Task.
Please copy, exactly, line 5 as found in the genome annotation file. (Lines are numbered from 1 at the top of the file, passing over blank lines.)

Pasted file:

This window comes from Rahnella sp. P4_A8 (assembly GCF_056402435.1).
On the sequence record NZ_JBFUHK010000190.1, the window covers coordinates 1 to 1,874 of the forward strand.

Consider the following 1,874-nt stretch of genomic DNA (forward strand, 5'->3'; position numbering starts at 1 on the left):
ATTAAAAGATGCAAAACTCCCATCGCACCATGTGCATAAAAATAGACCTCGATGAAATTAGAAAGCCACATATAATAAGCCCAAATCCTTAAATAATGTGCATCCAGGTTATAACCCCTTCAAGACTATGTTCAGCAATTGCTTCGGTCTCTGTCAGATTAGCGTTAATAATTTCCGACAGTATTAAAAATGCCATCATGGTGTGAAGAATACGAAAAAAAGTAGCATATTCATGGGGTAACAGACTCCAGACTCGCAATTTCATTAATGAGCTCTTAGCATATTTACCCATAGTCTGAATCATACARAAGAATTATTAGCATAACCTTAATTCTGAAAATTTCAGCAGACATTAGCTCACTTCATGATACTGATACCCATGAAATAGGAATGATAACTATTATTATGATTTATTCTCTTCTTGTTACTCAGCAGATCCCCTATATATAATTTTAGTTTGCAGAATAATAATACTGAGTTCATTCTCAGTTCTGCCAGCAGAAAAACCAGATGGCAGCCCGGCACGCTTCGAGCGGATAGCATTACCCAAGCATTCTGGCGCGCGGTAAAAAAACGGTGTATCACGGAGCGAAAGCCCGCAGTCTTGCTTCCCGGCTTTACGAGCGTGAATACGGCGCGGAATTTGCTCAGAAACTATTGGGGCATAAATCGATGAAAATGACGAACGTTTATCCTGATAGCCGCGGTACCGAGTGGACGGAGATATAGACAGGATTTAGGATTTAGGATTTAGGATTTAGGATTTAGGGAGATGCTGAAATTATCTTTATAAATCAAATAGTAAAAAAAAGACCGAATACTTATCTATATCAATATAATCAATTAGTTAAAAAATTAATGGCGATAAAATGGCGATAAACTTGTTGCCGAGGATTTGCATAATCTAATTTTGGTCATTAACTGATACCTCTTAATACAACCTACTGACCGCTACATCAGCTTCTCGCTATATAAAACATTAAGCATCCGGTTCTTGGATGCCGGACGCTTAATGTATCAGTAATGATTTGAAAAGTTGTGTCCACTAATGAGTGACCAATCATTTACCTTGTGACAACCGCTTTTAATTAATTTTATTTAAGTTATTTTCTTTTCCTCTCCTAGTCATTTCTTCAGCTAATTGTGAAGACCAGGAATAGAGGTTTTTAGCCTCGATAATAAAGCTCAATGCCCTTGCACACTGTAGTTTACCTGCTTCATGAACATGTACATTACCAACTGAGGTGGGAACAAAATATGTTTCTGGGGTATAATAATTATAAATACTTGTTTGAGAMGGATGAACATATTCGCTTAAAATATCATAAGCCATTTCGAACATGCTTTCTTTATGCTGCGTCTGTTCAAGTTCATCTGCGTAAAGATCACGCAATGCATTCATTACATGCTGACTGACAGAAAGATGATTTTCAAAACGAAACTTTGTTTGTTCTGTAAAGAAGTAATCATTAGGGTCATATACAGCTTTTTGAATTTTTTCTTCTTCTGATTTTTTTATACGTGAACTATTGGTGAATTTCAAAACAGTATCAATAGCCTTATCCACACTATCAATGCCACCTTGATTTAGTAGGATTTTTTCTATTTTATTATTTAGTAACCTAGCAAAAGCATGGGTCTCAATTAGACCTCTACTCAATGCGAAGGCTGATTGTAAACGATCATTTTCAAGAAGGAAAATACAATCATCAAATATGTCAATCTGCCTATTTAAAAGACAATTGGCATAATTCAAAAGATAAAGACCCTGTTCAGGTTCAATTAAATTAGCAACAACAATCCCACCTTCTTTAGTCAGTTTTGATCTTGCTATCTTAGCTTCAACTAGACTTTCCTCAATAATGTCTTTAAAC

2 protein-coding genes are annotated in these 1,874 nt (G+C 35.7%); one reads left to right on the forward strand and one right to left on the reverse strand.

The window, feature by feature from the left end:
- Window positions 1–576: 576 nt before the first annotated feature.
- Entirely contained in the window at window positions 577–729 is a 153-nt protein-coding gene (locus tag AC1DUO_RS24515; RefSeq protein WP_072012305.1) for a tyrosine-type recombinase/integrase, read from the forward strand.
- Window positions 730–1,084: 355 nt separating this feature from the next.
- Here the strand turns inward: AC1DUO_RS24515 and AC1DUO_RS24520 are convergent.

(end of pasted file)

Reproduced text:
2 protein-coding genes are annotated in these 1,874 nt (G+C 35.7%); one reads left to right on the forward strand and one right to left on the reverse strand.